Summary and Info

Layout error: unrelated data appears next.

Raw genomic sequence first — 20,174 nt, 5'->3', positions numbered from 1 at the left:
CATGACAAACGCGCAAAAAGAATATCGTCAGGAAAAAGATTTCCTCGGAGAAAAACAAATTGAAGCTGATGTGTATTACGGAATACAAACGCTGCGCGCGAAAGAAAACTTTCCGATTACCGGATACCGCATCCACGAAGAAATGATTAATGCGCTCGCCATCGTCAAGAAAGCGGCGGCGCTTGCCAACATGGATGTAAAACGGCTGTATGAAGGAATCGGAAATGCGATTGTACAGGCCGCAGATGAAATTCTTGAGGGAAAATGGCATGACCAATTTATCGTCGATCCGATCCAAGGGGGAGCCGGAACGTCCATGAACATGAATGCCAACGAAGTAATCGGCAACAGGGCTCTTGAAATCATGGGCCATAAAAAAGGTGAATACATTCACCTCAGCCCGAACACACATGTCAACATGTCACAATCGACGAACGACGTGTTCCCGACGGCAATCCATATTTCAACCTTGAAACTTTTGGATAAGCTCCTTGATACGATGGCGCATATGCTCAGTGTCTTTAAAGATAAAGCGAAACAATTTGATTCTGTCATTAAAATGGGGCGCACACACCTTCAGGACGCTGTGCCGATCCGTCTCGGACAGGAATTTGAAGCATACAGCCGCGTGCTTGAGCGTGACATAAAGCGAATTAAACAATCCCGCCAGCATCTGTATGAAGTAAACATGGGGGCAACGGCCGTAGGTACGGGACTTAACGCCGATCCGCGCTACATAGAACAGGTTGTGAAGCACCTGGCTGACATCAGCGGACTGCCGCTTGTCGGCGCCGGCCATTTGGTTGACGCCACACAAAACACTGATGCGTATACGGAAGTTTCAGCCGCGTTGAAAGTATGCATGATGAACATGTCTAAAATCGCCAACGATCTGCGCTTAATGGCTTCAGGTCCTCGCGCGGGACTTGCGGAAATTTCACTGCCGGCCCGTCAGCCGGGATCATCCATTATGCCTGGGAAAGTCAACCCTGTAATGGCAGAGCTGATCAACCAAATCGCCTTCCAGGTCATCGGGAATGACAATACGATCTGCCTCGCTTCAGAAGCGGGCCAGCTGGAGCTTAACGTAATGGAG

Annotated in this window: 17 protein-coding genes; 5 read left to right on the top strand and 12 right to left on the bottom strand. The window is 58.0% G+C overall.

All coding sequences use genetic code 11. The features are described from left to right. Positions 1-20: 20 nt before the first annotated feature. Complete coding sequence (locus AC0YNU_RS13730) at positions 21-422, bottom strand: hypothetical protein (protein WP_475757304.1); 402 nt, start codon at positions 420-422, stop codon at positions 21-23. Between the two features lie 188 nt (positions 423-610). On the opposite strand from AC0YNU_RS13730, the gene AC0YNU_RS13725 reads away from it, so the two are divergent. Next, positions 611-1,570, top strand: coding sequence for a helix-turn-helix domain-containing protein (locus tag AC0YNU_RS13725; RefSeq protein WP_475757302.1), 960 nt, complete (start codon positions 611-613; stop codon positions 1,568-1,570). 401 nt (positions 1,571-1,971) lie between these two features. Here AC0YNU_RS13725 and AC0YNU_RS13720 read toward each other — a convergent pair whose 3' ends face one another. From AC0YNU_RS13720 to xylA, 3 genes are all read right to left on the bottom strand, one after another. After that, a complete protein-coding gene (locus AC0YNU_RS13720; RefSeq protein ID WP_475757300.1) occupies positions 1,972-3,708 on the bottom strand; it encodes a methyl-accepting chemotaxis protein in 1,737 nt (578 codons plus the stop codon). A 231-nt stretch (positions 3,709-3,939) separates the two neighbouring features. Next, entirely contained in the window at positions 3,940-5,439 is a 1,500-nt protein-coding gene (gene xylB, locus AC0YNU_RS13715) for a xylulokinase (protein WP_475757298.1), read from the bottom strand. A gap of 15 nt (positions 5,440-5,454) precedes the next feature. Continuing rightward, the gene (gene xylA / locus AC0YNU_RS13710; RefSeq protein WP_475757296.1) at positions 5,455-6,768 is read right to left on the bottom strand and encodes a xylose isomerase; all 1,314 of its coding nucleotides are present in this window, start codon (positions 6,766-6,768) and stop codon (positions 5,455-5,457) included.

In Schools for Sale, author Ernest House debunks the myth that economic productivity should shape educational policy and practice. House conclusively illustrates that the attempts by the Reagan, Bush, and Clinton administrations to reshape the school to make "productive workers" ignore how schools work and how students learn, and in the end are doomed to failure. Politically driven proposals for vouchers and privatization and increased calls for accountability and standards gain headlines and capture the attention of the public, but they routinely ignore the need to involve teachers and schools in the debate over the future of our schools. Based on his years of work as a professor of educational policy analysis, House develops an appraisal framework that evaluates reforms and enables readers to test the relative merits and viability of popular reform ideas. This book provides a signal service to politicians, policy makers, and the general public interested in creating a sustainable future for our nation's students and schools.